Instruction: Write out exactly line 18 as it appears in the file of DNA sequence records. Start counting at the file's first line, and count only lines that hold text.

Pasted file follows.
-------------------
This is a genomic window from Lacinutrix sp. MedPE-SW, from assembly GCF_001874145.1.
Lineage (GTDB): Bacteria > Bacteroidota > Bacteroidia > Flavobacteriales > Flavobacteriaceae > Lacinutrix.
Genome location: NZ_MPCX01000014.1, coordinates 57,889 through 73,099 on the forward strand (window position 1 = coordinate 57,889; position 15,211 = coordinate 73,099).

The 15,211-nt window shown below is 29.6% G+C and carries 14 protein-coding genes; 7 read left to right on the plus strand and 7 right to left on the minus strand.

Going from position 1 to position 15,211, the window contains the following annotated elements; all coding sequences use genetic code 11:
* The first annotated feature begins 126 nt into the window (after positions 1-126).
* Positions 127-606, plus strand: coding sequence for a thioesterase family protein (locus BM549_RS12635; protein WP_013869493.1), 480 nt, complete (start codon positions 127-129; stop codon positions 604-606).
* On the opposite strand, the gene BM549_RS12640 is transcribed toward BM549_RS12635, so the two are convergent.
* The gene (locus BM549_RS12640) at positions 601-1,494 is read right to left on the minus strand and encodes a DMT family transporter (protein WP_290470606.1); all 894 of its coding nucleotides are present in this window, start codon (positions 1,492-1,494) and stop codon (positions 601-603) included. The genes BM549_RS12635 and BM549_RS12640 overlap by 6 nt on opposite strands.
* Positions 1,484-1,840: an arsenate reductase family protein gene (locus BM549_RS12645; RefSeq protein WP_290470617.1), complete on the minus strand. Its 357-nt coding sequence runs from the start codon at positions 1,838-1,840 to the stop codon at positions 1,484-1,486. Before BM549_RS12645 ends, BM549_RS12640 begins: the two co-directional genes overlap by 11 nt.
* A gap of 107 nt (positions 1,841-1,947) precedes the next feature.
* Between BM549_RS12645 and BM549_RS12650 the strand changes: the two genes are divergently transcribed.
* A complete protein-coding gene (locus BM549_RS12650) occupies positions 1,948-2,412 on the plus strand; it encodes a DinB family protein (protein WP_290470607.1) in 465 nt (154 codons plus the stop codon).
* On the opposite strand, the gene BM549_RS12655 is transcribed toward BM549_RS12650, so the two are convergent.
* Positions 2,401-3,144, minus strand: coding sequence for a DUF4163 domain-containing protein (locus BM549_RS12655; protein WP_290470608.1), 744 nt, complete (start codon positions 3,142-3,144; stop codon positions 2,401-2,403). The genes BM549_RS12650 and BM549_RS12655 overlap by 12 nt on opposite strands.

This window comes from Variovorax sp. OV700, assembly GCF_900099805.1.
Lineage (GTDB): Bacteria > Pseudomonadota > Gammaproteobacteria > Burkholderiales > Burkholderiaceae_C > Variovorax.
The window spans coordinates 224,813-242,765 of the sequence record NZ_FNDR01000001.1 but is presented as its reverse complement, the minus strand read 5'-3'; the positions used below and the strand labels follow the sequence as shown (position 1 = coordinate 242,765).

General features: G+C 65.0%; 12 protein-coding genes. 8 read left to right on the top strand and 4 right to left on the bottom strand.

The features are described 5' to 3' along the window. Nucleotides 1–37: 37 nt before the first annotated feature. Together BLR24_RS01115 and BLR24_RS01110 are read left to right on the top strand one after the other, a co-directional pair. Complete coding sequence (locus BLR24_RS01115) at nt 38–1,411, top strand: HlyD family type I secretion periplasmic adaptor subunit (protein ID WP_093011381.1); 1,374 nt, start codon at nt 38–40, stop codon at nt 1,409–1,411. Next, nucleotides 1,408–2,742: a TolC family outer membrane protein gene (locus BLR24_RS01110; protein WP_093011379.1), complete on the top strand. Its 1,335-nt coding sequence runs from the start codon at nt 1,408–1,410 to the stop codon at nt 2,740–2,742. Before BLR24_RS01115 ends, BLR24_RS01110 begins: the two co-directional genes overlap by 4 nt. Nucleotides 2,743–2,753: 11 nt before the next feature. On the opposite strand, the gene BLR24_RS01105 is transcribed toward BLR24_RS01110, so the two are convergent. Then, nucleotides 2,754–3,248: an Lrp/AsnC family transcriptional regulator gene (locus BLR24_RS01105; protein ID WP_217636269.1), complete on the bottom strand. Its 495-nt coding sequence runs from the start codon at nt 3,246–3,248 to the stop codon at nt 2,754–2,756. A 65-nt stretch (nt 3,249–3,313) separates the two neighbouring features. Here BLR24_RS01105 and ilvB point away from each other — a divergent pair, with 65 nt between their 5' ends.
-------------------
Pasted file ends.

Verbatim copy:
The window spans coordinates 224,813-242,765 of the sequence record NZ_FNDR01000001.1 but is presented as its reverse complement, the minus strand read 5'-3'; the positions used below and the strand labels follow the sequence as shown (position 1 = coordinate 242,765).